Even some medical professionals can feed the infodemic. Caulfield said professional associations and regulators need to be vigilant. He noted how, earlier this year, CPSO issued a caution to one doctor for tweets deemed inappropriate and unprofessional. (Read the expectations CPSO is developing for physicians using social media.)
With no evidence, this doctor tweeted: COVID-19 is not a serious health issue; there is no medical or scientific reason for prolonged lockdowns; and a vaccine is unnecessary. A panel of CPSO’s Inquiries, Complaints and Reports Committee found this doctor’s statements were a potential risk to public health.
This April, CPSO issued a “Statement on Public Health Misinformation.” It noted that there have been “isolated incidents of physicians using social media to spread blatant misinformation and undermine public health measures meant to protect all of us.”
The statement focused on professional behaviour and was “not intended to stifle a healthy public debate about how to best address aspects of the pandemic…rather, our focus is on addressing those arguments that reject scientific evidence and seek to rouse emotions over reason.”
As the statement reminded:
“Physicians…have a professional responsibility to not communicate anti-vaccine, anti-masking, anti-distancing and anti-lockdown statements and/or promote unsupported, unproven treatments for COVID-19. Physicians must not make comments or provide advice that encourages the public to act contrary to public health orders and recommendations. The information shared must not be misleading or deceptive, and must be supported by available evidence and science.”
Debunking can work
Who believes COVID-19 misinformation and disinformation? Anyone can be susceptible, but more so, studies show, if you have lower levels of education, health literacy and/or trust in health care.
When people have been exposed to or are spreading false information, it can be difficult to change their minds. Hard core believers and conspiracy theorists are less likely to integrate new thinking into their world views. So, bombarding those people with facts isn’t necessarily effective and can cause some to become even more entrenched in their views.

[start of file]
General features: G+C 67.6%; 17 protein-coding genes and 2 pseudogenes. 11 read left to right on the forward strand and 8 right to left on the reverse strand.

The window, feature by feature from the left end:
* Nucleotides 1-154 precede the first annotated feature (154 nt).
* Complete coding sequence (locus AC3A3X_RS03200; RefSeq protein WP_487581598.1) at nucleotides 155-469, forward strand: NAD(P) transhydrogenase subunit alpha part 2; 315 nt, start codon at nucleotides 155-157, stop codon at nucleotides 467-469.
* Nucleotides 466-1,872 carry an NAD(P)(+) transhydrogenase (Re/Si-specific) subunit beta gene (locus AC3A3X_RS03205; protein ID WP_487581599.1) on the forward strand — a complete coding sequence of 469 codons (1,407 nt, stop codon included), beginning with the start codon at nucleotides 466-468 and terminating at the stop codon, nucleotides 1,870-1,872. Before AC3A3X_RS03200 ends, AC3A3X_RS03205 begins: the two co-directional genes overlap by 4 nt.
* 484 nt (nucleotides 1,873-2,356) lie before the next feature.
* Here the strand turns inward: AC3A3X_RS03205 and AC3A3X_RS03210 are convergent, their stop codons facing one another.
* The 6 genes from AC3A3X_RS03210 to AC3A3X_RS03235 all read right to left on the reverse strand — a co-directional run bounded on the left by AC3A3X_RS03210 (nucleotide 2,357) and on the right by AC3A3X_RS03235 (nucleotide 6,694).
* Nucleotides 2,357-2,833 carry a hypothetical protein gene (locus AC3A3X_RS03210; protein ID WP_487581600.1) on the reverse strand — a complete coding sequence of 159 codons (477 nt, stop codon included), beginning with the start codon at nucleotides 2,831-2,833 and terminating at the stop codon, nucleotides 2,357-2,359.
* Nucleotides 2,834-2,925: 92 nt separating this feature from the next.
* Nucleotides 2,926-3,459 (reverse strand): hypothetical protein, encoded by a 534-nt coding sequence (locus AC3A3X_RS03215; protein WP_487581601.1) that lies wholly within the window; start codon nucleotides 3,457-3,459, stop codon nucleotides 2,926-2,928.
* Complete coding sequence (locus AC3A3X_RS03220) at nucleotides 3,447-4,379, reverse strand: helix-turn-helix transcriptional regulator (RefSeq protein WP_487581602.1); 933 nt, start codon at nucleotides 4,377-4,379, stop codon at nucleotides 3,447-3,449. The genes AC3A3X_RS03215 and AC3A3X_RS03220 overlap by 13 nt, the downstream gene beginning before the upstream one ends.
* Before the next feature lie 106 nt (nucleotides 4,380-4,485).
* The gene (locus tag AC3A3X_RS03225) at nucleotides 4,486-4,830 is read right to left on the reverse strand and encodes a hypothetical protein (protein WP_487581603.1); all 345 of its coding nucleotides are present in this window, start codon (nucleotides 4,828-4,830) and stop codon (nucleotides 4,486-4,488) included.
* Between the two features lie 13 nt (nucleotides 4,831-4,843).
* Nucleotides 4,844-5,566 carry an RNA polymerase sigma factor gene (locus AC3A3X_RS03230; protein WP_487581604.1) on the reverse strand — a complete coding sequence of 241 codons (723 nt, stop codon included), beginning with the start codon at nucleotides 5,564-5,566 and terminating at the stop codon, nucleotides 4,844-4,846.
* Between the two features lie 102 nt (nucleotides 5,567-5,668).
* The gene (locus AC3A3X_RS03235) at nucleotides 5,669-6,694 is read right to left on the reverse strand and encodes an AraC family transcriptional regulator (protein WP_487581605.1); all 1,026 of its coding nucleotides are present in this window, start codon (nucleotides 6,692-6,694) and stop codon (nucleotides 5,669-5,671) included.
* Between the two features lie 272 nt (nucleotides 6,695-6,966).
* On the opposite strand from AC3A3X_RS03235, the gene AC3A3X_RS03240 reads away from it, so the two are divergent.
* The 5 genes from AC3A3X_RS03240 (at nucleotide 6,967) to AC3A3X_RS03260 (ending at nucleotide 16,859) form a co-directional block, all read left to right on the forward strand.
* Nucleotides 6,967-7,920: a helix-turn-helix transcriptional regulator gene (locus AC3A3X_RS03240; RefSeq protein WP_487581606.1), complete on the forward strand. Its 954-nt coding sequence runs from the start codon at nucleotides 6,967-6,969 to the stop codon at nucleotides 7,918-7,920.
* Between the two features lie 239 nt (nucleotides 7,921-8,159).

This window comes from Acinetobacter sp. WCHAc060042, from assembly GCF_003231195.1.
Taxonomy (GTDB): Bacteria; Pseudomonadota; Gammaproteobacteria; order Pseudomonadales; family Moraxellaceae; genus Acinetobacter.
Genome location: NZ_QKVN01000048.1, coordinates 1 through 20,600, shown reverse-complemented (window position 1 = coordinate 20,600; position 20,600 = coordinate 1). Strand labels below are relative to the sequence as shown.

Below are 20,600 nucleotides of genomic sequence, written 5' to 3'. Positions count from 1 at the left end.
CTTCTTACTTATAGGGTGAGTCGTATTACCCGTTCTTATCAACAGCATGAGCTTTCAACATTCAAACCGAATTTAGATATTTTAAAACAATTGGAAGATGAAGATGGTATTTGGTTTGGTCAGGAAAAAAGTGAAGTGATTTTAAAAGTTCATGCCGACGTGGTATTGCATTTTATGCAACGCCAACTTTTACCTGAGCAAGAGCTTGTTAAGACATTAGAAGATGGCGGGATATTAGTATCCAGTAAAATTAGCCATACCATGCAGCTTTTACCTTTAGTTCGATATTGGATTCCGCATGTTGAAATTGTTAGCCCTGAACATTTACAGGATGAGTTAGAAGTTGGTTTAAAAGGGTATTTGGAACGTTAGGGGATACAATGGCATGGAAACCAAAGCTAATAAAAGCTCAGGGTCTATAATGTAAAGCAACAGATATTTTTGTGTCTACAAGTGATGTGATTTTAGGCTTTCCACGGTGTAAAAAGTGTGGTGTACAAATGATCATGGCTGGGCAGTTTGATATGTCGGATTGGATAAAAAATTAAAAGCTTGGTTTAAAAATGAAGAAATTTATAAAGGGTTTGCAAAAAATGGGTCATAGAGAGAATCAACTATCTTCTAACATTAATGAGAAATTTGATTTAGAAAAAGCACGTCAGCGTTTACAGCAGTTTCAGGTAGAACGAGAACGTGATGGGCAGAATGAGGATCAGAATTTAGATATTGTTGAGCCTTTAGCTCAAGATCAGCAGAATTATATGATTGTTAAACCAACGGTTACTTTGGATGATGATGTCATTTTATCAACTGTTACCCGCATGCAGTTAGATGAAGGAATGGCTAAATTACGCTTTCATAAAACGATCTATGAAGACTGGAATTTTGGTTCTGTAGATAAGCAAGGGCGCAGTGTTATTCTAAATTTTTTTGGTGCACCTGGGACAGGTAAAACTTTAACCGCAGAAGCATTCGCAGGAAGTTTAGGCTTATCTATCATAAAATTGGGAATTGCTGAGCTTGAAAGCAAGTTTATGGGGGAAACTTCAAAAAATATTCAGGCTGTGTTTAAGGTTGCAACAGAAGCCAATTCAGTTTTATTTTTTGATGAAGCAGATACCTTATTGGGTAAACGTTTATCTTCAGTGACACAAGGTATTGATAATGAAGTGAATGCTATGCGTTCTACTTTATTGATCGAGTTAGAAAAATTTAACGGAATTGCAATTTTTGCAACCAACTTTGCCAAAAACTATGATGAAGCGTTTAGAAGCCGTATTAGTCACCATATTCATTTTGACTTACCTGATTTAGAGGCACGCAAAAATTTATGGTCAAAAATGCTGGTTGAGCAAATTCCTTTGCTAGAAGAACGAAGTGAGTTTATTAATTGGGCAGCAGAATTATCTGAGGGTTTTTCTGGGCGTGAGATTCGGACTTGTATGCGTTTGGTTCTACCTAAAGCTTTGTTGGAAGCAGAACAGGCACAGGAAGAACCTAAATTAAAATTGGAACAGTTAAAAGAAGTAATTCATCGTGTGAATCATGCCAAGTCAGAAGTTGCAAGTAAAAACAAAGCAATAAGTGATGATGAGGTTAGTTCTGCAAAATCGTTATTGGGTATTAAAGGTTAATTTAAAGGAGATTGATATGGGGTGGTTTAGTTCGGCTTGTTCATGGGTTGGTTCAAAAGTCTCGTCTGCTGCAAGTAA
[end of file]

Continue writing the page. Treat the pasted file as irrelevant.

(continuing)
Yet for others, debunking can work, said Caulfield. Doctors, as trusted voices, have a role to play in fighting misinformation and disinformation. Caulfield offered nine ways to get there:
- Provide the science.
- Use clear and shareable content.
- Reference trustworthy and independent sources.
- Note the scientific consensus (and acknowledge that science evolves).
- Be authentic, empathetic and humble.
- Consider a narrative, e.g., be creative including the use of emotion and humour.
- Highlight gaps in logic and rhetorical tricks used by those spreading falsehoods.
- Make facts, not the misinformation, the hook that people take away.
- Remember the general public is the audience, not the hardcore deniers whose attitudes might be inflexible.
As part of the effort, Caulfield pointed to #ScienceUpFirst — a Canadian social media movement developed by a team of independent scientists, health care providers and science communicators. The goal is to stop the spread of misinformation around COVID-19. You can follow this initiative on Twitter, Instagram and Facebook, and share the expert-vetted posts with your own friends and followers.
Pushing back on misinformation and disinformation is vital. With good science, and clear and sound messaging from health experts, we can make progress against the pandemic and infodemic alike.